" . . . [H]alfway. A midpoint in any venture is difficult because that's the place where days gone and miles done equal those ahead, and the result is equilibrium, stasis, inertia. A rollercoaster nearly stops just before the last drop to the finish. In some ways, the first mile of the second half is the most crucial because it's the one that propels the traveler down the slope of endurance to destination. . . . "
Thus sayeth William Least Heat-Moon in his book River Horse: A Voyage Across America. Mr. Heat-Moon was in the middle of navigating America's rivers via a C-Dory, a canoe, and miscellaneous other craft from the Atlantic Ocean at the mouth of the Hudson River to the Pacific at the mouth of the Columbia. I'm in the middle of stripping my house's woodwood piece by paint-covered piece from the dining room on the first floor to the hallway on the second, taking in the living room, front room, first floor hall, and the staircase on the way.
A couple hours ago I stripped piece No. 168. That's 50% of my 336 piece tally. Halfway. Half done.
So here's the question: Am I going to fall prey to the midpoint inertia that Mr. Heat-Moon describes? For him, it gets worse:
"While we were still some miles shy of being exactly halfway, I knew I had already emotionally arrived there. So I dragged up onto my feet, doleful, depressed, dejected, disgruntled, dissatisfied, dissipated, discouraged, disheartened, downcast, and otherwise down at the mouth, and I went into the damp, dreary, dismal day drooping, despondent, disconsolate, and damnably in the deep doldrums."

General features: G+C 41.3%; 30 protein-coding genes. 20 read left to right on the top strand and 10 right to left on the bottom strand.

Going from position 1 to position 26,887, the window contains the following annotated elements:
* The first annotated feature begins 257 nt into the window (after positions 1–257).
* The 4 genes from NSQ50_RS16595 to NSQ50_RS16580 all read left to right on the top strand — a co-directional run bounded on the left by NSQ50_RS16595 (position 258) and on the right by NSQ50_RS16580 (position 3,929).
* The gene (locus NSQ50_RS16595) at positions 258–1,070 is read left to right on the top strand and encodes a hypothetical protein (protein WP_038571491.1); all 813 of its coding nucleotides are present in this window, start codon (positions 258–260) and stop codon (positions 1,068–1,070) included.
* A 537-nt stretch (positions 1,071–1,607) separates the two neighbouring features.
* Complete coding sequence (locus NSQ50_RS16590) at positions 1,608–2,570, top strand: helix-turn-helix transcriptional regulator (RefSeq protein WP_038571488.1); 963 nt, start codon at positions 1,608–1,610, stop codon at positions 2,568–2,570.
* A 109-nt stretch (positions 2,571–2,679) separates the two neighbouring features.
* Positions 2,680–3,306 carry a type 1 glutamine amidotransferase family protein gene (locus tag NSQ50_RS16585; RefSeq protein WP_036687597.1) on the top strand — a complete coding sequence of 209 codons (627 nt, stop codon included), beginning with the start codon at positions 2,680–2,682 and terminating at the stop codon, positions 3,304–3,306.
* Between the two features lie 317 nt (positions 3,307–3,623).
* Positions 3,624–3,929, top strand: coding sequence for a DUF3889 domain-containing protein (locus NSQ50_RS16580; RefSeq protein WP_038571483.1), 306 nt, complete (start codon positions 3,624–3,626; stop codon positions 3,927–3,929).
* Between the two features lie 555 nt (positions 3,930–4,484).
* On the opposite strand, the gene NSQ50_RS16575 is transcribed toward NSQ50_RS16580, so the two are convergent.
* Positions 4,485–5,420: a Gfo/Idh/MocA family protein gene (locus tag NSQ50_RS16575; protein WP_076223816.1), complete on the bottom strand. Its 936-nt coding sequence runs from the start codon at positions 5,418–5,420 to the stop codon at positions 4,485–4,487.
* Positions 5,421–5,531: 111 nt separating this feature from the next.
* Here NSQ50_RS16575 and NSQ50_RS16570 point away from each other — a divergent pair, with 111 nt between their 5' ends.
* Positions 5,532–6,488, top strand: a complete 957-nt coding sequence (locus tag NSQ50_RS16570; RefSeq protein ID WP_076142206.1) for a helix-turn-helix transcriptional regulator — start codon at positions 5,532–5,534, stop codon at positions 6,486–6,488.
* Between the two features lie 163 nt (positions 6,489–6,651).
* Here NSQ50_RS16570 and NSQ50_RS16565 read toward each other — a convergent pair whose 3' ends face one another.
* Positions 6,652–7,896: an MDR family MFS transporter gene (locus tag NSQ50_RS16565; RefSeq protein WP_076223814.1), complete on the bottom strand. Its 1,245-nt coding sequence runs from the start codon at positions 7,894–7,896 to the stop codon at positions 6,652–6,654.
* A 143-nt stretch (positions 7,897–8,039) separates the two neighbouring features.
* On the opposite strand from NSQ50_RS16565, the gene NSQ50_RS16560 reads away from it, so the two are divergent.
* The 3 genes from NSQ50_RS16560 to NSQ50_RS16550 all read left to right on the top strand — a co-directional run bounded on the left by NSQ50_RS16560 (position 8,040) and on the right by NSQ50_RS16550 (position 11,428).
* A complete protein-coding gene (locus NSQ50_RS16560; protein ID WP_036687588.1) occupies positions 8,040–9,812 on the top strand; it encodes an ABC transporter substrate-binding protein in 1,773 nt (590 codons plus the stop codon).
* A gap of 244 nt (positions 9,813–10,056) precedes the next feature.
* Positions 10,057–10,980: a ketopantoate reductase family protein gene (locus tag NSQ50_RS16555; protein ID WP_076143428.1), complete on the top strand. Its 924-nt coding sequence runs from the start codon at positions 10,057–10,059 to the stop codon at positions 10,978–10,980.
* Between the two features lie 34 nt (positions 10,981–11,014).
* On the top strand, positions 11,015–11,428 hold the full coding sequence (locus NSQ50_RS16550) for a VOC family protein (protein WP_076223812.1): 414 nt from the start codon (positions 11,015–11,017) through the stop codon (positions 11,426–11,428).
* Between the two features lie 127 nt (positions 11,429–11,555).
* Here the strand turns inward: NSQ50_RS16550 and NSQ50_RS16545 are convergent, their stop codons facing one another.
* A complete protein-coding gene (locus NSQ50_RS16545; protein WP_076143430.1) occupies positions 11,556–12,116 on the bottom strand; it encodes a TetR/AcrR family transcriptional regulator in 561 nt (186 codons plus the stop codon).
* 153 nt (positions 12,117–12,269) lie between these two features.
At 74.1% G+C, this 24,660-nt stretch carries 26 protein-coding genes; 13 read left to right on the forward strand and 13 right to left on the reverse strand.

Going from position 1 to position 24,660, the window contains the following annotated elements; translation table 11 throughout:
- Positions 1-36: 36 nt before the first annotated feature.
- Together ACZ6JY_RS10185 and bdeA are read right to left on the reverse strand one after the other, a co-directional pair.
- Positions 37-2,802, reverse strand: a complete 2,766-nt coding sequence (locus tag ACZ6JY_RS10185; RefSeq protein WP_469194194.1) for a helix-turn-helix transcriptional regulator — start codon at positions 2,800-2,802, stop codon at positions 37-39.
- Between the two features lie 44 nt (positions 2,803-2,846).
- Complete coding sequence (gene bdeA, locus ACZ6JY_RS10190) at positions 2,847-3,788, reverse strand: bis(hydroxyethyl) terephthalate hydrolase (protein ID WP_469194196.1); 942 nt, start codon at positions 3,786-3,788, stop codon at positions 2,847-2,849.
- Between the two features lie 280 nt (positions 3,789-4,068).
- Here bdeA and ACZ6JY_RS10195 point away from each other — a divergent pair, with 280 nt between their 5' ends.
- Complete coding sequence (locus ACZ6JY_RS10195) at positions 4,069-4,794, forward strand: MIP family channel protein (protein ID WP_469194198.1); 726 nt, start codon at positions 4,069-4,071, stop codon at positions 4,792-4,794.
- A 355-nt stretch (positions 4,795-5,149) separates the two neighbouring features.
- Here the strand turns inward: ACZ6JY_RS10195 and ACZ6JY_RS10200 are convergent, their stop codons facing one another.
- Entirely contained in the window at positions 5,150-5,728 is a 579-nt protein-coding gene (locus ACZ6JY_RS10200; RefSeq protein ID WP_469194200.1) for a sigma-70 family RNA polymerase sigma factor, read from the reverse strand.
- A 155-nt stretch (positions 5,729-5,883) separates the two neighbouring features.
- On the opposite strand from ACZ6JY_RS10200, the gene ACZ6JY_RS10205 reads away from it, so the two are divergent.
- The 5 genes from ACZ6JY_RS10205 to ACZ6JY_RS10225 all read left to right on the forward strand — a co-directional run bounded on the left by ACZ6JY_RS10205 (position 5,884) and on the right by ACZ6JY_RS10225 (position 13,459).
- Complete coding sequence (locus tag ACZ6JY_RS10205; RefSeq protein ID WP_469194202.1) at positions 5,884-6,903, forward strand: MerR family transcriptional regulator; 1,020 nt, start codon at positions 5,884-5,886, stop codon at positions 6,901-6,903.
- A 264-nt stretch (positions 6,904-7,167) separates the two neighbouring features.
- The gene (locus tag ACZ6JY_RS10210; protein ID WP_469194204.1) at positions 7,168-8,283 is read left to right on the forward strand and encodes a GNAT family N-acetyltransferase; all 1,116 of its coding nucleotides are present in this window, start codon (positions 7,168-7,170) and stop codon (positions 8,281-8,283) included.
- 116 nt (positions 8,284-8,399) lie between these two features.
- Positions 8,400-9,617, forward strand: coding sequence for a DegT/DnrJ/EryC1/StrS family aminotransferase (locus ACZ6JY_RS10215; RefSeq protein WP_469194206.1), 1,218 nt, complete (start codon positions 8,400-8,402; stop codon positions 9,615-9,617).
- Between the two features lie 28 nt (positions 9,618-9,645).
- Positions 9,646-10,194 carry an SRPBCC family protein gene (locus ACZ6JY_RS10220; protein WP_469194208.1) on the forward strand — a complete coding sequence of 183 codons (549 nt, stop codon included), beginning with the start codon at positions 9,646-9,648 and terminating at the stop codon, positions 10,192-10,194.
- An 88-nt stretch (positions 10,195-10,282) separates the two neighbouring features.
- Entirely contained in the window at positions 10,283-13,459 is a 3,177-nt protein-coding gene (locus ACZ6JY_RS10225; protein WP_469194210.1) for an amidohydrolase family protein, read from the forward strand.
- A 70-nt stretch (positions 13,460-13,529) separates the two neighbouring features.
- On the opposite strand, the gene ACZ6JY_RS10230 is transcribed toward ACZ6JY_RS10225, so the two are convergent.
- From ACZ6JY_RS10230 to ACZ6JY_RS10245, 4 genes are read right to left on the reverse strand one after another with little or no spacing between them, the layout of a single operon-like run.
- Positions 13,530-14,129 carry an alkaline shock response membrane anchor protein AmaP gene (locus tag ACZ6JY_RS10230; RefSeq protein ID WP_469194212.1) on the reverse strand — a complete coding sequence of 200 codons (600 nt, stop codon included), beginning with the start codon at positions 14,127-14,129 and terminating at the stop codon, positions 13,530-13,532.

Well, it is undeniably dreary today in southwestern Pennsylvania. After a week of lovely Indian summer weather, today it's gray, cold, and soggy, and if the temperature got above 50 degrees it was a wonder. It was not fun to go out on the back porch and strip woodwork. The wind was blowing. My feet were freezing. If it hadn't been for the heatgun, I coulda got frostbite!
I have every excuse to fall into the halfway doldrums.
But I won't.
How do I know I won't?
Because I went ahead and stripped piece No. 169! I'm over the top! I'm on the drop to the finish! I'm descending the downward slope of endurance to my destination!
And oh, yeah, I've also put off doing the front room with its 60 to 70 trim pieces until that dim, distant day when the dining room, the living room, and the stairhall from bottom to top are done, done, done-- trim, wallpaper, floors (as needed), and all.
Wonderful how encouraged you can feel when you can delude yourself about the true magnitude of the job.